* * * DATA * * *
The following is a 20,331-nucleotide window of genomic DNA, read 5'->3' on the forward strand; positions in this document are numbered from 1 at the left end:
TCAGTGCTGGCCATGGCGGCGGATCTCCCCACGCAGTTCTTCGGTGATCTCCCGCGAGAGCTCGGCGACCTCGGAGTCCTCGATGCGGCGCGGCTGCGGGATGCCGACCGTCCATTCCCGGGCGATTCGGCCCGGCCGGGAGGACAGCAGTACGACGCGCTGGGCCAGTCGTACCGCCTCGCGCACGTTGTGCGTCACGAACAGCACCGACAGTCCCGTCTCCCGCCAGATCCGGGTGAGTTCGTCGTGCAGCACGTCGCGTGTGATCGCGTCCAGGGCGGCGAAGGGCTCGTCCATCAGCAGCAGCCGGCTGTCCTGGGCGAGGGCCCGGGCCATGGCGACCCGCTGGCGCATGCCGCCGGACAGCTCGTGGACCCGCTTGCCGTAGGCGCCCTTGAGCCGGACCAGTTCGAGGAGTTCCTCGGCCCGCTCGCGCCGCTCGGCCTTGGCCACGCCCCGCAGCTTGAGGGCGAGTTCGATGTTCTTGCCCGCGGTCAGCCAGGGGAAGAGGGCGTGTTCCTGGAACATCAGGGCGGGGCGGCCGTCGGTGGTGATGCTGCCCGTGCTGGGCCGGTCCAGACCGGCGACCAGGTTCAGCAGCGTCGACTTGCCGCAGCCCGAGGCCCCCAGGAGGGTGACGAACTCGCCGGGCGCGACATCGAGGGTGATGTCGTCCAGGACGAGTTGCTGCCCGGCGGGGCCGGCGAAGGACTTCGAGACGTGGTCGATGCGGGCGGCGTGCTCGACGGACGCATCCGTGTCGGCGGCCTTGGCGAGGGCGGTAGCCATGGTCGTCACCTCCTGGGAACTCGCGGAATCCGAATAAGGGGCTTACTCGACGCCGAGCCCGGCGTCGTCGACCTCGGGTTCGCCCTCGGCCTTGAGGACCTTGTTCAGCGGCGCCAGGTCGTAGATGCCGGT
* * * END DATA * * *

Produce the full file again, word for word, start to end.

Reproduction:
The following is a 20,331-nucleotide window of genomic DNA, read 5'->3' on the forward strand; positions in this document are numbered from 1 at the left end:
TCAGTGCTGGCCATGGCGGCGGATCTCCCCACGCAGTTCTTCGGTGATCTCCCGCGAGAGCTCGGCGACCTCGGAGTCCTCGATGCGGCGCGGCTGCGGGATGCCGACCGTCCATTCCCGGGCGATTCGGCCCGGCCGGGAGGACAGCAGTACGACGCGCTGGGCCAGTCGTACCGCCTCGCGCACGTTGTGCGTCACGAACAGCACCGACAGTCCCGTCTCCCGCCAGATCCGGGTGAGTTCGTCGTGCAGCACGTCGCGTGTGATCGCGTCCAGGGCGGCGAAGGGCTCGTCCATCAGCAGCAGCCGGCTGTCCTGGGCGAGGGCCCGGGCCATGGCGACCCGCTGGCGCATGCCGCCGGACAGCTCGTGGACCCGCTTGCCGTAGGCGCCCTTGAGCCGGACCAGTTCGAGGAGTTCCTCGGCCCGCTCGCGCCGCTCGGCCTTGGCCACGCCCCGCAGCTTGAGGGCGAGTTCGATGTTCTTGCCCGCGGTCAGCCAGGGGAAGAGGGCGTGTTCCTGGAACATCAGGGCGGGGCGGCCGTCGGTGGTGATGCTGCCCGTGCTGGGCCGGTCCAGACCGGCGACCAGGTTCAGCAGCGTCGACTTGCCGCAGCCCGAGGCCCCCAGGAGGGTGACGAACTCGCCGGGCGCGACATCGAGGGTGATGTCGTCCAGGACGAGTTGCTGCCCGGCGGGGCCGGCGAAGGACTTCGAGACGTGGTCGATGCGGGCGGCGTGCTCGACGGACGCATCCGTGTCGGCGGCCTTGGCGAGGGCGGTAGCCATGGTCGTCACCTCCTGGGAACTCGCGGAATCCGAATAAGGGGCTTACTCGACGCCGAGCCCGGCGTCGTCGACCTCGGGTTCGCCCTCGGCCTTGAGGACCTTGTTCAGCGGCGCCAGGTCGTAGATGCCGGT